Part II Darrell Steinberg's Regionalism - A Multi-Billion Dollar Sales Tax Ground Hogs Day loop?



As outlined in the first part of this two-edition series, Sacramento Mayor Darrell Steinberg has long supported a regional sharing of sales tax revenues. While he was a California Assembly member representing Sacramento, Steinberg proposed legislation to impose a six-county sales tax sharing idea.

Steinberg's legislation made it through the Assembly but failed in the California Senate and died a quiet death. That was over 20 years ago, but as noted, what is old is new again for Steinberg.

The public got its first clue that Steinberg was resurrecting the idea during the August 10 multi-jurisdictional Sacramento Transporation board meeting. Speaking in vague terms, Sacramento city council members Eric Guerra and Caity Maples signaled support for a regional sales tax hike for transportation, infrastructure projects, and homelessness funding.

Unlike Guerra and Maples, STA board member and Sacramento County District 5 Supervisor Pat Hume was more direct. The first-term supervisor and former Elk Grove City Council member pushed back on Steinberg's idea.

Hume said any countywide sales tax hike from the STA or non-governmental group must be entirely transportation-related to get voter approval.

"I know that the mayor [Stenberg]is floating something that would muddy the waters considerably, and I think would work to potentially confuse voters," Hume said (see video below).

Hume added polling data should be trusted, saying, "If the polls say people want potholes fixed, put the measure to fix potholes."

So, what was Hume referring to when he said Steinberg could muddy the waters? The public learned of Steinberg's idea in part three of State of the City addresses on August 28.

Steinberg introduced The Climate, Clean Transportation, and Affordable Housing Act of 2024. According to Steinberg's website, the measure "would require approval from two-thirds of voters countywide, would raise an estimated $8.5 billion over 40 years." 

Additionally, as proposed by Steinberg, "a third of the funding from the new measure goes for new affordable housing and programs to help people stay in their homes. A third would go to high-priority transit projects such as Bus Rapid Transit on major corridors. Another third would go to road repairs and active transportation projects such as pedestrian crossings, bicycle lanes, and new paved trails."

So far, outside of the September 14 STA meeting and initial news stories, there has been little talk about Steinberg's proposal. However, during that same STA meeting, Elk Grove Mayor Bobbie Singh-Allen applauded Steinberg's "creative thinking" in forming the sales tax hike  (see video below). 

"To Mayor Steinberg's credit, I think there is a lot of good ideas in there," she said.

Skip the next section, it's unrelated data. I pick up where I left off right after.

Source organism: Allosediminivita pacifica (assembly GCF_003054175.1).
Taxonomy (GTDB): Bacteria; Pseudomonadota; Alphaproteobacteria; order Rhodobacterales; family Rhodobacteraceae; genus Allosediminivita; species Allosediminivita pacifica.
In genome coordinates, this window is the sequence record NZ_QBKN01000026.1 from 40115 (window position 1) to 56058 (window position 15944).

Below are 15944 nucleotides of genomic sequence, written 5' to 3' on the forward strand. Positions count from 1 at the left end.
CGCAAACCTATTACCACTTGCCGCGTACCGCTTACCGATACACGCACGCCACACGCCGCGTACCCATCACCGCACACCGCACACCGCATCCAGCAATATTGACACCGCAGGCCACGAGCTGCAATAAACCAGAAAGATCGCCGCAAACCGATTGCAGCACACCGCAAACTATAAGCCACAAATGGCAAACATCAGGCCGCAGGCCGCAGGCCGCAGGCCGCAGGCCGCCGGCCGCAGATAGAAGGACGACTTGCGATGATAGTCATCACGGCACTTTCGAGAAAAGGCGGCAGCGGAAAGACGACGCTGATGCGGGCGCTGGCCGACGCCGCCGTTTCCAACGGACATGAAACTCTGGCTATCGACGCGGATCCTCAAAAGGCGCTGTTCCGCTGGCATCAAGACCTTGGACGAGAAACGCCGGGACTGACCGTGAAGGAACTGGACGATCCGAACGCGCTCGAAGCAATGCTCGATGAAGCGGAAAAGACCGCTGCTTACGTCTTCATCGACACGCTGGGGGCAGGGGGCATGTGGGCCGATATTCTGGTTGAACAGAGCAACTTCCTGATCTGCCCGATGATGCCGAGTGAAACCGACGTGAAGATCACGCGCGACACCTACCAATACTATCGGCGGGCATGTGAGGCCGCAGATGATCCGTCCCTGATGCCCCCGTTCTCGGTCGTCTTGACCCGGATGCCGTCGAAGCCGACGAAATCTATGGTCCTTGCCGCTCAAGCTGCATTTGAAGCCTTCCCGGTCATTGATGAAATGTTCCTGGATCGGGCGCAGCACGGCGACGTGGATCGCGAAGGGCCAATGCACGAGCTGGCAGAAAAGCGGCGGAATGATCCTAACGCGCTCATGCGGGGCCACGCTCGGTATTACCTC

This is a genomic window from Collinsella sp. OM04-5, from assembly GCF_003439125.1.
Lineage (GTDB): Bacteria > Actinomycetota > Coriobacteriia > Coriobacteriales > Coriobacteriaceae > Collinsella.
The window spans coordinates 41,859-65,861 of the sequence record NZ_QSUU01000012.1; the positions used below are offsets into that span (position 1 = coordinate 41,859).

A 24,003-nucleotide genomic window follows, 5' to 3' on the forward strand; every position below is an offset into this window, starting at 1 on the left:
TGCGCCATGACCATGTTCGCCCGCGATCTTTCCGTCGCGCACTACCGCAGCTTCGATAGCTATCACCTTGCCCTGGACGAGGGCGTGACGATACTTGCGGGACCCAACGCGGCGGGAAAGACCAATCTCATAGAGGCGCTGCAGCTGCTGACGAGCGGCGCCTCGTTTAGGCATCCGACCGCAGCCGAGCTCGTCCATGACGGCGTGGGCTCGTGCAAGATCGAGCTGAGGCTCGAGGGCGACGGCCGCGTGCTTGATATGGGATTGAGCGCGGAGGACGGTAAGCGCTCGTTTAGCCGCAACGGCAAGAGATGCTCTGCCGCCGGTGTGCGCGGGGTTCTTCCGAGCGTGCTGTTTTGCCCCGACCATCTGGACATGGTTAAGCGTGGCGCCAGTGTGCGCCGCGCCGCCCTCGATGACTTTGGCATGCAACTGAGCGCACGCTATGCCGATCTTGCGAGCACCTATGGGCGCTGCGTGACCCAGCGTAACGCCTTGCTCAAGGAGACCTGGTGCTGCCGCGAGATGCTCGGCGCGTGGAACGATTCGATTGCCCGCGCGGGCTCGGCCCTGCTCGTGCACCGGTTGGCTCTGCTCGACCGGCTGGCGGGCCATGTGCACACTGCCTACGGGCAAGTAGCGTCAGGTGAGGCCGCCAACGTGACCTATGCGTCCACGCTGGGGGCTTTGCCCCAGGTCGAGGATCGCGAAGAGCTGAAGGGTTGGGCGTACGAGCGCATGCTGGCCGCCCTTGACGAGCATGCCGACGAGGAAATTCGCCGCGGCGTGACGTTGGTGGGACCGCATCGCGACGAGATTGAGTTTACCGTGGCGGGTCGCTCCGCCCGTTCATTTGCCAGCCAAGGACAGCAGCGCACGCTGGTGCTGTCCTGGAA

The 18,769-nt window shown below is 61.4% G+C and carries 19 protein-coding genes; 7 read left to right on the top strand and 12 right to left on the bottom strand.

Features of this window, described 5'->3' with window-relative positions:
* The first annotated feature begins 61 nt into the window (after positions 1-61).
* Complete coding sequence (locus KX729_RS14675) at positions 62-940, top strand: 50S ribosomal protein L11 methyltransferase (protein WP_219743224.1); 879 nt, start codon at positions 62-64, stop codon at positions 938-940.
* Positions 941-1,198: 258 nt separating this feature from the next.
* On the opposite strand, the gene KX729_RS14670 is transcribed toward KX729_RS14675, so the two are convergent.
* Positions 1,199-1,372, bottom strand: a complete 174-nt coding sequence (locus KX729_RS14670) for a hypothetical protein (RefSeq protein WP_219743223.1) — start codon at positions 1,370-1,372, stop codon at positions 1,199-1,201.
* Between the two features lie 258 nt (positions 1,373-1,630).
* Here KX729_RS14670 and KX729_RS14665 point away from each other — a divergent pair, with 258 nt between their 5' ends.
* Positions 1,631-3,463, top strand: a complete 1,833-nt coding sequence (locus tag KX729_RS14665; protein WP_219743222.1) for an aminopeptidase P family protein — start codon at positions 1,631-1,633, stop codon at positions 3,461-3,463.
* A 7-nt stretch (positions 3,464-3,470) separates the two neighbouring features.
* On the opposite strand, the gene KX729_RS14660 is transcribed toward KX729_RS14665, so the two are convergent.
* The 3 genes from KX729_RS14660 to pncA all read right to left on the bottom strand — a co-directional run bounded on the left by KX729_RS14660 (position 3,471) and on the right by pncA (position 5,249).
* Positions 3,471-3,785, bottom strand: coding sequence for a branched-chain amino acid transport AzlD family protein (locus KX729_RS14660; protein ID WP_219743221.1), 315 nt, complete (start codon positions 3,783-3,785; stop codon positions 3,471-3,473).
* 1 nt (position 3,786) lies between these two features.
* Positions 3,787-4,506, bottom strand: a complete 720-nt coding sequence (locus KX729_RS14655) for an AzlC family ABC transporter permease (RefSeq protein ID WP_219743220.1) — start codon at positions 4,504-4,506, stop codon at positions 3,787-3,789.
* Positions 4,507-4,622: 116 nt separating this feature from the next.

However, given the polling data on voters' appetite for confronting another sales tax hike heard by the STA board on September 14, the idea is likely dead in 2024 and probably in 2026 for various reasons.

First, Sacramento County voters rejected nearly identical $8 billion sales hike proposals in 2016 and 2022. The 2016 measure, which required a two-thirds majority, lost by less than one percent.

Worse was the 2022 results. Because real estate and business interests placed that $8 billion sales hike on the ballot, it only required a simple majority but garnered about 45 percent of the yes vote. 

While Steinberg's proposal may sway environmental groups who were part of the coalition objecting to the 2016 and 2022 measures, will it be enough? Probably not. 

This proposal will play poorly with suburban voters. Those voters and most of their city councils typically consider any regional tax a money grab by the city of Sacramento. 

Notwithstanding Singh-Allen's implied support of the tax, suburban voters have a negative view of the city of Sacramento's leadership failure in addressing homelessness. They will view this as a reward for their failures, which would be an easy caricature for tax advocacy groups to create. 

Furthermore, many voters in unincorporated areas of Sacramento County who experience deteriorating roads are unlikely to support Steinberg's measure if it means, as Hume suggested, their potholes in Wilton or Rio Linda go unrepaired. It's hard to imagine Supervisors Hume or Sue Frost and their supporters getting on board with this. 

Regardless of whether or not you support Steinberg's regional proposal, combined with the recent polling numbers and the two sales tax hike proposal failures, it is unlikely this will be approved by voters even if it makes it to one of the two 2024 county ballots.

For Steinberg, when it comes to pushing his regional sales tax idea, it's a Ground Hogs Day loop all over again. 









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1 comment

Juan Trippe said...

When I see Etran buses on 99 or 5 during rush hour, they are empty. The park and ride RT light rail lot near Delta Shores is empty. I don't think people will all of a sudden use bus rapid transit or whatever it is called to go grocery shopping or take kids to their Saturday morning soccer games.

As for the homeless problem, where has all the money spent on the problem already gone?

Steinberg's idea is DOA.

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